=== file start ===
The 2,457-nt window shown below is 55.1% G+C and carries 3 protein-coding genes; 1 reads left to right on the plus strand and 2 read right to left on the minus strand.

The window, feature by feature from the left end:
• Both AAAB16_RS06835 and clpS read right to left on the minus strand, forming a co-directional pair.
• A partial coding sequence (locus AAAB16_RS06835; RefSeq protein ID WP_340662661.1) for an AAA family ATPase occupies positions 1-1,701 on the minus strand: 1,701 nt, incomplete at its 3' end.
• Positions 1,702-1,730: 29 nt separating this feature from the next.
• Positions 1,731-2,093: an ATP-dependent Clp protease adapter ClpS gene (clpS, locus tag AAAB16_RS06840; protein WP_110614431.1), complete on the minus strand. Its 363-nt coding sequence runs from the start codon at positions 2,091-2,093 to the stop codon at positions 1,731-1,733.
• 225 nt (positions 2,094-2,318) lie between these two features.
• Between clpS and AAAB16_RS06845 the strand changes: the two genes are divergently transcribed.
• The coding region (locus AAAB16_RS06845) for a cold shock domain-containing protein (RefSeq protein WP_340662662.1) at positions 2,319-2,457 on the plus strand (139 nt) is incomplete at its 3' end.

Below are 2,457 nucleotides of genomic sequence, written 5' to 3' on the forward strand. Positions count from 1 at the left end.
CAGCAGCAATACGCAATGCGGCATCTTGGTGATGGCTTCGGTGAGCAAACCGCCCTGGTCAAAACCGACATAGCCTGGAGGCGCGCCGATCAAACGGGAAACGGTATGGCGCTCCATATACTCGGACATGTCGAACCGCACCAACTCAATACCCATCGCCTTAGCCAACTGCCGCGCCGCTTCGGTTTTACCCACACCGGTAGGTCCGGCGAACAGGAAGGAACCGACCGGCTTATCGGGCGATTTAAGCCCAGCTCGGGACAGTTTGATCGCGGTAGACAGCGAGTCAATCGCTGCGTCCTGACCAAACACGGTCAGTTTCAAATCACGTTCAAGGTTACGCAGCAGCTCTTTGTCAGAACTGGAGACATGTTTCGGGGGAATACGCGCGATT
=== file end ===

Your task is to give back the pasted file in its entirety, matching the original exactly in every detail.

The 2,457-nt window shown below is 55.1% G+C and carries 3 protein-coding genes; 1 reads left to right on the plus strand and 2 read right to left on the minus strand.

The window, feature by feature from the left end:
• Both AAAB16_RS06835 and clpS read right to left on the minus strand, forming a co-directional pair.
• A partial coding sequence (locus AAAB16_RS06835; RefSeq protein ID WP_340662661.1) for an AAA family ATPase occupies positions 1-1,701 on the minus strand: 1,701 nt, incomplete at its 3' end.
• Positions 1,702-1,730: 29 nt separating this feature from the next.
• Positions 1,731-2,093: an ATP-dependent Clp protease adapter ClpS gene (clpS, locus tag AAAB16_RS06840; protein WP_110614431.1), complete on the minus strand. Its 363-nt coding sequence runs from the start codon at positions 2,091-2,093 to the stop codon at positions 1,731-1,733.
• 225 nt (positions 2,094-2,318) lie between these two features.
• Between clpS and AAAB16_RS06845 the strand changes: the two genes are divergently transcribed.
• The coding region (locus AAAB16_RS06845) for a cold shock domain-containing protein (RefSeq protein WP_340662662.1) at positions 2,319-2,457 on the plus strand (139 nt) is incomplete at its 3' end.

Below are 2,457 nucleotides of genomic sequence, written 5' to 3' on the forward strand. Positions count from 1 at the left end.
CAGCAGCAATACGCAATGCGGCATCTTGGTGATGGCTTCGGTGAGCAAACCGCCCTGGTCAAAACCGACATAGCCTGGAGGCGCGCCGATCAAACGGGAAACGGTATGGCGCTCCATATACTCGGACATGTCGAACCGCACCAACTCAATACCCATCGCCTTAGCCAACTGCCGCGCCGCTTCGGTTTTACCCACACCGGTAGGTCCGGCGAACAGGAAGGAACCGACCGGCTTATCGGGCGATTTAAGCCCAGCTCGGGACAGTTTGATCGCGGTAGACAGCGAGTCAATCGCTGCGTCCTGACCAAACACGGTCAGTTTCAAATCACGTTCAAGGTTACGCAGCAGCTCTTTGTCAGAACTGGAGACATGTTTCGGGGGAATACGCGCGATT